George Takei: Fighting Prejudice–and Winning.

Courtesy of TED

May is Asian-Pacific American Heritage Month. Similar to Black History Month and Women’s History Month, I commemorate this month by finding or re-discovering speeches delivered by women and men who help build and shape our nation. Today, I highlight actor and activist George Takei.

Of course, most know Takei’s famous character “Sulu” from the groundbreaking “Star Trek” series both on television and on film. More recently, his quirky, slightly ribald sense of humor has helped cement his presence in social media, with millions of followers on both Twitter and Facebook.

Knowing that some issues are of no laughing matter, Takei is unafraid to use his immense talents to fight for lesbian, gay, bisexual and transgender rights and to remember the Japanese Internment during World War II, as well as the heroism of Asian-Pacific American soldiers in that war despite it.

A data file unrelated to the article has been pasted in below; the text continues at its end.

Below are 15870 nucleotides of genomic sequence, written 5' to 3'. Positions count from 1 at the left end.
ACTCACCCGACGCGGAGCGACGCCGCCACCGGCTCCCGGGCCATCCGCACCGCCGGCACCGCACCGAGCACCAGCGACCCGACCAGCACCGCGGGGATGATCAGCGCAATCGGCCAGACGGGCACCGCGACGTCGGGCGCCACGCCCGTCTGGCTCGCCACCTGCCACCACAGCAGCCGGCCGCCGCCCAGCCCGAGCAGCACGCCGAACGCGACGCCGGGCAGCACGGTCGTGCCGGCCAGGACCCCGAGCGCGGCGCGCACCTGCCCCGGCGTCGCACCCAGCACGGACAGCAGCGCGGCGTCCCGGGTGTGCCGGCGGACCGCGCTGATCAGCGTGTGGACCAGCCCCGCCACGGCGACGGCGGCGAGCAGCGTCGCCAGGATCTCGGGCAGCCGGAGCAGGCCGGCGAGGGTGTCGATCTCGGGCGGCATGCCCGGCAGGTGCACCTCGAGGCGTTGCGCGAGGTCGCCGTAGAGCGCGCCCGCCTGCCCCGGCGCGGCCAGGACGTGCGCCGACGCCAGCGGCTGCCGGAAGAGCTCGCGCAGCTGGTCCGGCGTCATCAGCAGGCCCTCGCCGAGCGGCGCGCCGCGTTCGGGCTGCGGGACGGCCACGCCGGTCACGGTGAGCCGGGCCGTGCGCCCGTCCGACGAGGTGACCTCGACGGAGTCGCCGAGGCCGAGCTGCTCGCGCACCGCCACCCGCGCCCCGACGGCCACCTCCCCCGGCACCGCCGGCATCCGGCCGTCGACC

That voice is never more compelling than when he tells his own story. His powerful TED Talk, Why I Love a Country That Once Betrayed Me, uses clear and direct language to describe life as a young boy in an internment camp in Arkansas, and its lasting impact on him. This talk is not to be missed.

At the dedication of the World War II Japanese American Internment Museum in McGehee, Arkansas (and also during his TED Talk), Takei recalled the valor and heroism of the 442nd Regimental Combat team–a segregated unit–and quoted remarks made by President Harry S Truman at a ceremony in 1946:

You fought not only the enemy, but prejudice–and you have won.

As both activist and patriot, Takei keeps preserving history and fighting prejudice. And he is winning.

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